Is the Hypervolt Massager Really Worth the Splurge?

If percussive massagers like Hyperice’s Hypervolt haven’t taken over your social media feeds, well, you must have less knotted-up friends than I do. Over the past two years, they’ve slowly been popping up in my world as a must-have for everyone from folks training for marathons to the casual weight lifter looking to recover sooner. And so when the opportunity came up to give the Hypervolt a go, I jumped at the chance.

I’m not totally new to percussive massagers. I bought a cheapie version off Amazon about a year and a half ago, and while it did occasionally help with knots, I was kind of underwhelmed with how it benefited my recovery after exercise. Surely, my devoted friends were getting more out of the fancy version. According to them, their magical gun-like gadgets make recovery a breeze, work out the kinks they’ve been dealing with for years, and basically make everything better.

And having tried it, I can already tell you my friends were indeed getting more out of the Hypervolt than the knockoff I had been using. But before I give you my full review, let’s go over what exactly Hyperice’s Hypervolt is, how it works, and get some tips from Vinh Pham, a physical therapist, the co-founder of Myodetox, and a futureproof adviser with Hyperice. Read on for all that and more.

Photo: Beth Shapouri

What Is the Hyperice Hypervolt?

It’s a percussive massaging tool that goes to work on muscles with a very fast pounding motion. It comes in two models: the original Hypervolt and the more souped-up Hypervolt Plus, which offers 30% more power. I tried the original, which features a speed of up to 3200 percussions per minute (for reference, its competitor, the Theragun, tops out at 2400 PPM), a rechargeable battery that offers two hours of use, and patented Quite Glide Technology that makes it sound a little like a hummingbird. It also comes with five heads (a cushion, a foam ball, a “fork,” a flat head, and a knob-like bullet) and reacts to the amount of pressure you exert on it when you hold it against your body.


How Does It Work?

Before a workout, it can help with range of motion by releasing trigger points, which Pham explains “are specific areas in your muscles that are stiff and hypercontracted.” He adds, “[They are] not only painful but can also cause an impaired range of motion, muscle weakness, and loss of coordination.” Using the Hypervolt on these specific areas will help reduce the intensity and the number of these trigger points, in turn helping you move better and feel better.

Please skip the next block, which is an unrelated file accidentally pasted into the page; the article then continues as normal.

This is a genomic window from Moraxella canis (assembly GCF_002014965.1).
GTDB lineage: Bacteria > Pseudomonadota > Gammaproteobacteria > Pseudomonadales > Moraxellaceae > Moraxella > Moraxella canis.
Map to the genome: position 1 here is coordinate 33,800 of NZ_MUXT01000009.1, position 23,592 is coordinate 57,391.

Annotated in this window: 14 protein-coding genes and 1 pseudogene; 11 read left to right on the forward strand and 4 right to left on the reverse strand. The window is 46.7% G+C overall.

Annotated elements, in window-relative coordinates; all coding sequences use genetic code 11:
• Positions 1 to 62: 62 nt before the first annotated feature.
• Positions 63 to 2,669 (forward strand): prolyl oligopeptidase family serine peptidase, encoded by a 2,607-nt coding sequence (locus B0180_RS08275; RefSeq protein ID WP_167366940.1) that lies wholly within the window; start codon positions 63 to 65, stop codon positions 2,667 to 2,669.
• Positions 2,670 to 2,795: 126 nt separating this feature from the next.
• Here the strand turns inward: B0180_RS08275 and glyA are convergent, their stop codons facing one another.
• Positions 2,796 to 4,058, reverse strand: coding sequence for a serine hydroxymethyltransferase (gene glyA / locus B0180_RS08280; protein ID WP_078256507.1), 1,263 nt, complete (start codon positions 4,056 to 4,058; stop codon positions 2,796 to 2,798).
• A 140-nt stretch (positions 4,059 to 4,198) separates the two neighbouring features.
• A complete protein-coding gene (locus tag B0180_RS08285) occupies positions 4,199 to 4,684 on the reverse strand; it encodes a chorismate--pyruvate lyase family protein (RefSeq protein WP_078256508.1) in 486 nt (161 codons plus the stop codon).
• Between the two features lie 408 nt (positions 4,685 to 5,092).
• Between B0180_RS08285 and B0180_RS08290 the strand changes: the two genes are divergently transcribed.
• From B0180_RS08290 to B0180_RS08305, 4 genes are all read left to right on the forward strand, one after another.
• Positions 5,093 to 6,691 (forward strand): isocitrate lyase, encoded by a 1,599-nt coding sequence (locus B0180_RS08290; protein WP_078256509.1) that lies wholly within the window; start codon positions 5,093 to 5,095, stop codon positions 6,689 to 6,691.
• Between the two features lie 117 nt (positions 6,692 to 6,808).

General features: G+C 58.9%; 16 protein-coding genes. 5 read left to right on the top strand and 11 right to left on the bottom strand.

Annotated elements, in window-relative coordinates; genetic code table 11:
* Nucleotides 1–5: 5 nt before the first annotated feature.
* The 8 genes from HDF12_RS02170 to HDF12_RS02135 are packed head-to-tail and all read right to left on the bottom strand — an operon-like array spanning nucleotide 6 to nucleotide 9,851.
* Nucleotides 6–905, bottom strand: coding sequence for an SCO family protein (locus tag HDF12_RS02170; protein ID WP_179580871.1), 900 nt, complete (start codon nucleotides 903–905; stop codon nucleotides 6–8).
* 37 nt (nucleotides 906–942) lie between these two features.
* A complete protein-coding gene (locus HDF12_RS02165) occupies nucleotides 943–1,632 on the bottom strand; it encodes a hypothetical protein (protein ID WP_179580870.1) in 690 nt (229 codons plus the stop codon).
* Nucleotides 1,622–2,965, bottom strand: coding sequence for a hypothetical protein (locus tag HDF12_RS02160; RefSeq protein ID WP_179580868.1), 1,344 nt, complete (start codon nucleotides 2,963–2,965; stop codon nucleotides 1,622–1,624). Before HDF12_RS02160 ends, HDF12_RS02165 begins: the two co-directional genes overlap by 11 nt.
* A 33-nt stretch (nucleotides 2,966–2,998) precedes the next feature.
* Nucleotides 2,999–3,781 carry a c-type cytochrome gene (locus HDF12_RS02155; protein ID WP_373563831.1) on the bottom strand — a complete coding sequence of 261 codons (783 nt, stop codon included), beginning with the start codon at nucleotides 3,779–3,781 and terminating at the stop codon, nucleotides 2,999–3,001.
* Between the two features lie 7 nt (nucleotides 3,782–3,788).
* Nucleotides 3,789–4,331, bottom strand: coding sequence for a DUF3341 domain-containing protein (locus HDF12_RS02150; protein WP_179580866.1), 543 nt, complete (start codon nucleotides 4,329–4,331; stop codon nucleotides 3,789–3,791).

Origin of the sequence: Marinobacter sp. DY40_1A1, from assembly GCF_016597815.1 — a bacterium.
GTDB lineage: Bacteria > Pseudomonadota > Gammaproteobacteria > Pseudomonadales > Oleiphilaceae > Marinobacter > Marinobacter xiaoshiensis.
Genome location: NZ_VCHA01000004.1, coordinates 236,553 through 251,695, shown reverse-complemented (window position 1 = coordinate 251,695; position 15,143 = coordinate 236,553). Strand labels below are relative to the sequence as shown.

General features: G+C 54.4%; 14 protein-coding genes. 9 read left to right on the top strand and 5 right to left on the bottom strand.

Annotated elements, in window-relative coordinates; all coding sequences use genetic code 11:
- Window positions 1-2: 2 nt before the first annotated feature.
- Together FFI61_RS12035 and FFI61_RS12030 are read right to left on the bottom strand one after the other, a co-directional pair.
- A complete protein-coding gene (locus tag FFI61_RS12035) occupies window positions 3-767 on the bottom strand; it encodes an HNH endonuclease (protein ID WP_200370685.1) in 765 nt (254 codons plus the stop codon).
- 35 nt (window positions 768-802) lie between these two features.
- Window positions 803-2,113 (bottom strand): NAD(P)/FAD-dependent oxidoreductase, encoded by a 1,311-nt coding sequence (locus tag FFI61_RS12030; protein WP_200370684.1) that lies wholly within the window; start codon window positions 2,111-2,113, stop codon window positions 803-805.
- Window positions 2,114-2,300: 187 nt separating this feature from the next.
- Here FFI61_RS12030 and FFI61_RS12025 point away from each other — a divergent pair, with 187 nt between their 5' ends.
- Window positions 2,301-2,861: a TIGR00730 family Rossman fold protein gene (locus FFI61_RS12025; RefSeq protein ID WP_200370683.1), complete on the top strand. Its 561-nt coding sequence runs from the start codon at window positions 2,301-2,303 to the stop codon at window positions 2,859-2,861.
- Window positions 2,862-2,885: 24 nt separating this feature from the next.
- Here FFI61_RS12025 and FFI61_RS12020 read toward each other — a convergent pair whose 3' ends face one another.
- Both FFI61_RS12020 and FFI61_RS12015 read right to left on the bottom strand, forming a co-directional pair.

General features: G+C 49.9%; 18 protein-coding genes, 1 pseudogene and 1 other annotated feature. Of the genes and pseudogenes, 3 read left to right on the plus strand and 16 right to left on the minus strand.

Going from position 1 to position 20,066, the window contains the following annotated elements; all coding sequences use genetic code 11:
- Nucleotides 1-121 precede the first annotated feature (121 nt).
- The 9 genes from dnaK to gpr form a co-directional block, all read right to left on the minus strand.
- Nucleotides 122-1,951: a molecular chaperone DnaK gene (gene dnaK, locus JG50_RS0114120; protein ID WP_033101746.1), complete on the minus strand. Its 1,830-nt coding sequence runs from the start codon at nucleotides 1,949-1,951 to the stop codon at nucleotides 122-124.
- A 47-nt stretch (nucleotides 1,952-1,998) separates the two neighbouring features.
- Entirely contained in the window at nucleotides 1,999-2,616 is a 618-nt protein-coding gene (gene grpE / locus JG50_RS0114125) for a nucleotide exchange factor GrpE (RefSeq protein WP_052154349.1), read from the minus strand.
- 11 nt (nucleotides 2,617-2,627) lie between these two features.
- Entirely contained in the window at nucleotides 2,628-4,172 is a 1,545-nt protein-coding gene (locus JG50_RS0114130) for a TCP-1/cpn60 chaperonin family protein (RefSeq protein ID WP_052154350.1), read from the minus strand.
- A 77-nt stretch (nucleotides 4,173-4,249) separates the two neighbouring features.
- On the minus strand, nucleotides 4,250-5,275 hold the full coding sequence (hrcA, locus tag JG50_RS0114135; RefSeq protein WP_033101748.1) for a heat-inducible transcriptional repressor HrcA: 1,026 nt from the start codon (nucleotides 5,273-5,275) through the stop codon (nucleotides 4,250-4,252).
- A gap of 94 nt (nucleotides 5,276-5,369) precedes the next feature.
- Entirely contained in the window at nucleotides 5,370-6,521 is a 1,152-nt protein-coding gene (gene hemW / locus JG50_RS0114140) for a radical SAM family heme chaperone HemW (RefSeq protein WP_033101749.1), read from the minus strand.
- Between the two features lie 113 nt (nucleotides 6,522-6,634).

When used after a workout, it can facilitate recovery with vibration technology, which has been shown in a study in the Journal and Diagnostic and Clinical Research to help reduce delayed onset muscle soreness. The thinking is that vibration therapy increases blood flow, working the lactic acid responsible for muscle aches out of muscles.

Photo: Hyperice

How Do You Use It?

You’ve got two options: You can either download the corresponding app, which syncs with your massager via Bluetooth and then controls the pressure as you follow prompts in a chosen video. Or you can just turn it on and hold it against a muscle of your choice, moving it around slowly until you’ve had your fill. Something to keep in mind from Pham: “I would generally avoid using it on bony areas. And the general rule of thumb is if it hurts too much, ease off or change areas."

What’s It Like to Use?

Pretty foolproof. The first time I used it, I downloaded the app, selected the area of my body I wanted to treat (my legs), and followed an eight-minute video that showed me the head I should be using, then prompted me on where to put the massager and how to move it along for each timed section. The first time I did it felt like every section took forever, but that went away as I did more sessions.  

Immediately, it felt great on all my tight spots in a way that the knockoff never did. And my legs felt like jelly afterward in that great post-massage way. I was pretty much instantly hooked.

Thanks to the ability to turn the intensity down on my phone, I haven’t found it to be uncomfortable, even on knots. Although, I will confess I have yet to crank it up to the third level. And it is indeed quite quiet. I wouldn’t use it while I was on the phone, but I can get in a session while watching TV without a thought. 

Having used it both before and after workouts, I can testify that it does have an impact in both circumstances. I love to use it on my notoriously tight hamstrings before yoga to help with my range of motion. Then I whip it out after sculpting classes to help with DOMS. In fact, for proof of that last one, I even tested it by using it only on one side after a tough booty workout. And that side? It stayed significantly less sore than my sad, non-Hypervolted left side in the following days.

Photo: Hyperice

Is It Worth It?

If you’re athletic and like to get in hard workouts, my verdict is yes. It feels great on your muscles, and the darn thing works. The one con I would give it is price, as it is a bit of a splurge. Although at $299, it's comparable to the Theragun, which starts at $299 for the full-size massager. But if you’re someone who spends a lot on massages to correct sports-related injuries, this gadget would be well worth the investment.

Other Hyperice Products to Shop

A few of the sports recovery brand’s other greatest hits.

This 1.5 mini is great for gym bags or suitcases.

Power up your foam-rolling sessions with this vibrating one that offers 45, 68, or 92Hz speeds to help melt away all your kinks.

All the joys of the original Hypervolt, plus 30% more power.

This little ball is great for really tough pressure points since you can lean into it. It’s also great as a more wallet-friendly way to get in on the Hyperice magic. 

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